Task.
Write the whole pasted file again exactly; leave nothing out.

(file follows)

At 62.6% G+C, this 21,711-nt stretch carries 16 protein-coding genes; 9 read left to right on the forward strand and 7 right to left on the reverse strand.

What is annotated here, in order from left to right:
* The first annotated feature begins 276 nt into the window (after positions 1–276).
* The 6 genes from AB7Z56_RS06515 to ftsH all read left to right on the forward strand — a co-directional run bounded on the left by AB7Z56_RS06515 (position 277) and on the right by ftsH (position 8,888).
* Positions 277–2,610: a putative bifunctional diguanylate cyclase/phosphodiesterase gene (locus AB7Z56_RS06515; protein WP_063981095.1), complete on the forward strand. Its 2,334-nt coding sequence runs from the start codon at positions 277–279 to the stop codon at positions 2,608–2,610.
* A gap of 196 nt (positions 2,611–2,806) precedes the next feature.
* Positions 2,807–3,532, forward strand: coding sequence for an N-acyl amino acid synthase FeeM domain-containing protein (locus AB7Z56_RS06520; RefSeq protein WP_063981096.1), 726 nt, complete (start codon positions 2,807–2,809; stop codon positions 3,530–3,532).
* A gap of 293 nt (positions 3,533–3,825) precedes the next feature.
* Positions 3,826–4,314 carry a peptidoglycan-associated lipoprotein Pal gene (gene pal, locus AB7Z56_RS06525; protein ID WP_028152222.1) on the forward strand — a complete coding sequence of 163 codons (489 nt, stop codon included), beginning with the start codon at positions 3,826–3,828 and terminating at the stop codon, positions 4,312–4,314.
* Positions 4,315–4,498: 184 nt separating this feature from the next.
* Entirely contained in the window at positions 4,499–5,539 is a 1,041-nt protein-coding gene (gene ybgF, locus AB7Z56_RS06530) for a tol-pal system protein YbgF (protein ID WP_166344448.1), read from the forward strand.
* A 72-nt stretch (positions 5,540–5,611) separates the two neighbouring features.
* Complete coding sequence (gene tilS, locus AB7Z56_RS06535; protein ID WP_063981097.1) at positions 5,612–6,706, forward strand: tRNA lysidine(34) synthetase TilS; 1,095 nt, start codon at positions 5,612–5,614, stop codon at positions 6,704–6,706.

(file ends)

At 62.6% G+C, this 21,711-nt stretch carries 16 protein-coding genes; 9 read left to right on the forward strand and 7 right to left on the reverse strand.

What is annotated here, in order from left to right:
* The first annotated feature begins 276 nt into the window (after positions 1–276).
* The 6 genes from AB7Z56_RS06515 to ftsH all read left to right on the forward strand — a co-directional run bounded on the left by AB7Z56_RS06515 (position 277) and on the right by ftsH (position 8,888).
* Positions 277–2,610: a putative bifunctional diguanylate cyclase/phosphodiesterase gene (locus AB7Z56_RS06515; protein WP_063981095.1), complete on the forward strand. Its 2,334-nt coding sequence runs from the start codon at positions 277–279 to the stop codon at positions 2,608–2,610.
* A gap of 196 nt (positions 2,611–2,806) precedes the next feature.
* Positions 2,807–3,532, forward strand: coding sequence for an N-acyl amino acid synthase FeeM domain-containing protein (locus AB7Z56_RS06520; RefSeq protein WP_063981096.1), 726 nt, complete (start codon positions 2,807–2,809; stop codon positions 3,530–3,532).
* A gap of 293 nt (positions 3,533–3,825) precedes the next feature.
* Positions 3,826–4,314 carry a peptidoglycan-associated lipoprotein Pal gene (gene pal, locus AB7Z56_RS06525; protein ID WP_028152222.1) on the forward strand — a complete coding sequence of 163 codons (489 nt, stop codon included), beginning with the start codon at positions 3,826–3,828 and terminating at the stop codon, positions 4,312–4,314.
* Positions 4,315–4,498: 184 nt separating this feature from the next.
* Entirely contained in the window at positions 4,499–5,539 is a 1,041-nt protein-coding gene (gene ybgF, locus AB7Z56_RS06530) for a tol-pal system protein YbgF (protein ID WP_166344448.1), read from the forward strand.
* A 72-nt stretch (positions 5,540–5,611) separates the two neighbouring features.
* Complete coding sequence (gene tilS, locus AB7Z56_RS06535; protein ID WP_063981097.1) at positions 5,612–6,706, forward strand: tRNA lysidine(34) synthetase TilS; 1,095 nt, start codon at positions 5,612–5,614, stop codon at positions 6,704–6,706.